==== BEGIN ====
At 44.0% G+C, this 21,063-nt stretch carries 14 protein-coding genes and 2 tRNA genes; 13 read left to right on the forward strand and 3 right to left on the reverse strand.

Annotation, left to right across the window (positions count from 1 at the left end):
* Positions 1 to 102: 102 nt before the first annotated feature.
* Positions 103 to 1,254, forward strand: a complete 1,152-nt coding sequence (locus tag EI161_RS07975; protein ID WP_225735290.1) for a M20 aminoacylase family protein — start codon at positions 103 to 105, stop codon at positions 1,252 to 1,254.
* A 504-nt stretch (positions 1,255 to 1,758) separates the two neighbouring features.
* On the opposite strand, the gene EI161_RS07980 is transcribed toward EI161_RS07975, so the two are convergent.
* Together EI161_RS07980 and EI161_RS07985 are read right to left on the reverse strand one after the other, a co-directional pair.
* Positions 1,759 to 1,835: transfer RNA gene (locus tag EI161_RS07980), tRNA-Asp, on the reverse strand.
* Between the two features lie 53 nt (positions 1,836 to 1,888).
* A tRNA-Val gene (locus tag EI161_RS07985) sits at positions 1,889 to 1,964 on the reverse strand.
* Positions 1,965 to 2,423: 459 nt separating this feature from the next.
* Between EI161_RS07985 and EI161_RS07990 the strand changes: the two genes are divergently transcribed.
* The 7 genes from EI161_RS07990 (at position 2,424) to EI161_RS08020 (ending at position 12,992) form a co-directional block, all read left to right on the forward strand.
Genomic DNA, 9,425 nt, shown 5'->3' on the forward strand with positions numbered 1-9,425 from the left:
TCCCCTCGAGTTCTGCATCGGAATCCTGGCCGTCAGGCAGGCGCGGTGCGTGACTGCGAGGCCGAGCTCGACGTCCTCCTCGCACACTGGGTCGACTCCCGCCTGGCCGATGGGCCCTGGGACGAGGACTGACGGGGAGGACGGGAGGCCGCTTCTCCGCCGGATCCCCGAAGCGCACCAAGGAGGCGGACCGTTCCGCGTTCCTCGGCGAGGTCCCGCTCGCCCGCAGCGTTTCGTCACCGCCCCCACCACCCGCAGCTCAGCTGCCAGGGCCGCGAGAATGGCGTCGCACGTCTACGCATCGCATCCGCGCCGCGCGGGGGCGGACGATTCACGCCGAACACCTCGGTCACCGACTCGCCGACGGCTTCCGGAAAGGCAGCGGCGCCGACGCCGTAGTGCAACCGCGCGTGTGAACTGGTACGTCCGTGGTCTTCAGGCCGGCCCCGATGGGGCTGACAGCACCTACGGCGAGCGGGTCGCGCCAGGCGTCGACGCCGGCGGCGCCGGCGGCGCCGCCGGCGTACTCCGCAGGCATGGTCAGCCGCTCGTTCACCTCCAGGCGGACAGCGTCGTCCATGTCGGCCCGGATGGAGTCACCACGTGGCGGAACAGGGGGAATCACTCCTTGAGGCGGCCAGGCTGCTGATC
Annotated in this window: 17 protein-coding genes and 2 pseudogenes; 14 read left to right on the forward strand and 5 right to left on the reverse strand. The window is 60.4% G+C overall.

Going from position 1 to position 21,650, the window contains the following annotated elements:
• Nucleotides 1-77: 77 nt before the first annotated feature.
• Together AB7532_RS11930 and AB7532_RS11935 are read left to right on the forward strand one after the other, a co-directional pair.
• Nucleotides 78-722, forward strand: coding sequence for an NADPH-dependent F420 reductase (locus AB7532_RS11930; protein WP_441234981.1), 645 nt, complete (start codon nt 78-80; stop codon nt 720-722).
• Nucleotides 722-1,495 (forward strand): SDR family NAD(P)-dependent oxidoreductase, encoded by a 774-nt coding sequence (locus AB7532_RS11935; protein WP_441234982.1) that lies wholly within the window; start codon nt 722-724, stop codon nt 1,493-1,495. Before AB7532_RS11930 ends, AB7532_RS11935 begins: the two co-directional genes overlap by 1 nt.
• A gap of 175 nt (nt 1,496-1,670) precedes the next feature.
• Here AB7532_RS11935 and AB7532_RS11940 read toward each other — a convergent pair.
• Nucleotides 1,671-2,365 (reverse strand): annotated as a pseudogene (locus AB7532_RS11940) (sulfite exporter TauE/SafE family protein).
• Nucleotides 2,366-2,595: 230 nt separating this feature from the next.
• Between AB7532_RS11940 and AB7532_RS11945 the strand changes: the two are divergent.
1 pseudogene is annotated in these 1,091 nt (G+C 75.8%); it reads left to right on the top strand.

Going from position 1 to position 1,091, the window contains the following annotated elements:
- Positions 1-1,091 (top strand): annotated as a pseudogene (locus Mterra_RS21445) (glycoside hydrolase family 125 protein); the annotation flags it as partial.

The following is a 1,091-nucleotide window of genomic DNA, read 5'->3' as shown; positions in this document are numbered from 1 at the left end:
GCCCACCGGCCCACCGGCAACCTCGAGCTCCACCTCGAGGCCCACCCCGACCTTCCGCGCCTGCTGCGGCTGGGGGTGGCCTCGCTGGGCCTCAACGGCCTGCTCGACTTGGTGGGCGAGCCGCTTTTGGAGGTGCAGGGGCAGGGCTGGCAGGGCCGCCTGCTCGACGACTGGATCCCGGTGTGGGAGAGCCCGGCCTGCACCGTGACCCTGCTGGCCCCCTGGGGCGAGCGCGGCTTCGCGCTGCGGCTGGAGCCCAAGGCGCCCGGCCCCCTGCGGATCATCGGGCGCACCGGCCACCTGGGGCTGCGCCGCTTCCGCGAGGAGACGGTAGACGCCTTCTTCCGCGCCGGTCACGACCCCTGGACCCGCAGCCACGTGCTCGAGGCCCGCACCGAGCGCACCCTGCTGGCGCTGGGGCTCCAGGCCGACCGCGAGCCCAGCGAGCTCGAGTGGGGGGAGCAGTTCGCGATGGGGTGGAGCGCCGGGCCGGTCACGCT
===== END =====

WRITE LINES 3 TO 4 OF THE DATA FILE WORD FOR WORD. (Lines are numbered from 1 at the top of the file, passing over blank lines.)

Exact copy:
* Positions 1 to 102: 102 nt before the first annotated feature.
* Positions 103 to 1,254, forward strand: a complete 1,152-nt coding sequence (locus tag EI161_RS07975; protein ID WP_225735290.1) for a M20 aminoacylase family protein — start codon at positions 103 to 105, stop codon at positions 1,252 to 1,254.